Wrong About Richmond and Bookstores

ACLC and Nea get people talking.



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Nea and ACLC teachers work hard [“Charter Teachers Unionize,” November 2014], but they’re certainly not working in sweatshop conditions, and some have developed a sense of entitlement that’s disconnected from reality. They are now demanding higher pay than they’d make at other schools on the island, and they also want overtime pay for after-school and family events. That would mean the schools would have to pay a big, fat bill to compensate staff for a back-to-school night or a science fair or a multicultural night ... ouch!

I don’t think they really mean this, do they? ACLC facilitators have always relished every chance to connect with parents and share the great work of their learners. Now they’re gonna be all mercenary about it?

-Anonymous web comment

Charter schools in general, and ACLC and Nea in particular, account for much of their success through their ability to be nimble, innovative and progressive in their educational model. I favor the teachers’ ability to unify and unionize, but I am NOT in support of their insistence of what they call “due process”—a thinly disguised ruse for making it economically nonviable to remove underperforming educators. With reported costs for removing a tenured teacher in California ranging from $200,000 to $300,000—that amounts to the annual budget of educating 25 to 40 of our children. That’s a heavy sacrifice to remove one poor teacher. So they will stay, and all our children will pay.

-A Concerned Parent

It’s a shame that so many of you demonize unions, which have been the backbone of providing a stable middle class that keeps the economy going. .... When unions go, so will decent working conditions for millions of workers. ACLC and Nea, are particular examples of schools that have a democratic model. True democracy means that all parties should be free to participate in discussion about pros and cons. Currently not everyone can do this. Parents can. Learners can. Facilitators risk their job if they do so. Just cause means all folks can speak candidly to keep the schools great, not that bad teachers are protected.

-Anonymous web comment

I’m another parent who’s been around ACLC for quite a few years. I am super-impressed with most of the facilitators and especially by the principal, David Hoopes. But from my perspective, ACLC was coming apart at the seams before he arrived, and I think the facilitators tend to forget that. Hoopes has helped the school come back to life and really start living up to its potential. (Especially striking when you consider ACLC has been forced to move twice in two years.)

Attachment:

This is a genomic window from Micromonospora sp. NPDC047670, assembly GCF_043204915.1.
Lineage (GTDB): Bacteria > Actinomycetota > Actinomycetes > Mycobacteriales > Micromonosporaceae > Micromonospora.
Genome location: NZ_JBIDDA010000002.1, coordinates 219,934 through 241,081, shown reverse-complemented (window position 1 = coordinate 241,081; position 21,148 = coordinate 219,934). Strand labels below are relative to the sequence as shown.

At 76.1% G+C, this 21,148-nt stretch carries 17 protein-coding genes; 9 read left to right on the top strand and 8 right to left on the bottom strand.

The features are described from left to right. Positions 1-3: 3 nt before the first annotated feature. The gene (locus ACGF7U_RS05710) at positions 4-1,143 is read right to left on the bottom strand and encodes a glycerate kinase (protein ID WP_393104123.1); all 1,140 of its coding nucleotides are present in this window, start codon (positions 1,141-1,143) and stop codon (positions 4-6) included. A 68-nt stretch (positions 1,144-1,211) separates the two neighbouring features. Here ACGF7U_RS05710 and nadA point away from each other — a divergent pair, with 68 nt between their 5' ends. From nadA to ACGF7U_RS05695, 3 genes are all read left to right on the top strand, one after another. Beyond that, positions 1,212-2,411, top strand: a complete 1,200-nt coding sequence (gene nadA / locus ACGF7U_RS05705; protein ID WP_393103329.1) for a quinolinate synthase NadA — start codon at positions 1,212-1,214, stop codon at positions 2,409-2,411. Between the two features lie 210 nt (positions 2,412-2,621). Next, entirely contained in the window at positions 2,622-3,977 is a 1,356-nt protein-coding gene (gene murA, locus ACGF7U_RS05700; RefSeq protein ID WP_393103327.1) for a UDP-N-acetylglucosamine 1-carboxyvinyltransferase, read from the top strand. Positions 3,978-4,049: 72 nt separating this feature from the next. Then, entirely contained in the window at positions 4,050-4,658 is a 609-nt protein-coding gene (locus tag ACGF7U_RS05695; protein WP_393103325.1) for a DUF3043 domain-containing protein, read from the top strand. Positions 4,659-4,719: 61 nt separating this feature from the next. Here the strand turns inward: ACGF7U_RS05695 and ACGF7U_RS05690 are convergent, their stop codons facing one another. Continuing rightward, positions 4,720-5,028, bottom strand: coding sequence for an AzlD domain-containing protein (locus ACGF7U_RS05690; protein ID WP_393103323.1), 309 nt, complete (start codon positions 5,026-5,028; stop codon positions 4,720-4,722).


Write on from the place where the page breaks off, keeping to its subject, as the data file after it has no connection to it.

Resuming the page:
The saddest part of the unionizing process for me is seeing how certain facilitators now interpret Hoopes’ actions to keep improving ACLC as “anti-facilitator” instead of pro-learner.

I’m not against unions generally, but I don’t think this particular effort is going to accomplish much more than some earnest conversations could have. The cost of the unionizing process for the school could have been invested straight into facilitator salaries or bonuses. And now the teachers will have to pay union dues, which is another hit to their take-home pay.

It’s also a reality that there have been some poor facilitators that needed to go (I won’t name names) and some mediocre ones that have been replaced with better ones. In Alameda’s competitive recruiting environment, the teachers at ACLC will only end up hurting themselves if they fight too hard for protections that cause the school to lose its innovative edge.

-Anonymous web comment

As a parent of two ACLC children, I think parent support for the union is lower than Ms. Blanche represents. Some parents have felt pressured to either support unionization or stay silent—much like children in a divorce forced to support one parent against another, though they see merits on both sides.

Many ACLC teachers are among the highest-paid teachers in Alameda and enjoy other benefits due to the unique educational model and tight-knit, supportive community.

Teacher tenure is one of the things that sets charter schools apart and is a real issue in education today. In fact, a high-profile California court case recently ruled it unconstitutional for violating students’ right to an equal education. See Time magazine’s Oct. 30, 2014, cover story The War on Teacher Tenure.

Some benefits demanded by teachers simply go against our children’s best interest because they eliminate flexibility and raise costs to the point of making it difficult for small independent public charter schools to deliver the highest quality of education to students.

-Anonymous web comment

School’s gone down the drain already. While unionizing is a very great thing in my opinion, it has nonetheless created a conflict among the facilitators themselves and also the learners and parents. It is apparent and palpable. Being so consumed in their union agenda has put learners in second place for now and it is starting to show. I hope everyone gets it together.

-Anonymous web comment

The lack of union set them apart. Now if there is a lame duck in the bunch, the children will suffer. It will head down the same path of every other school.

-Anonymous web comment

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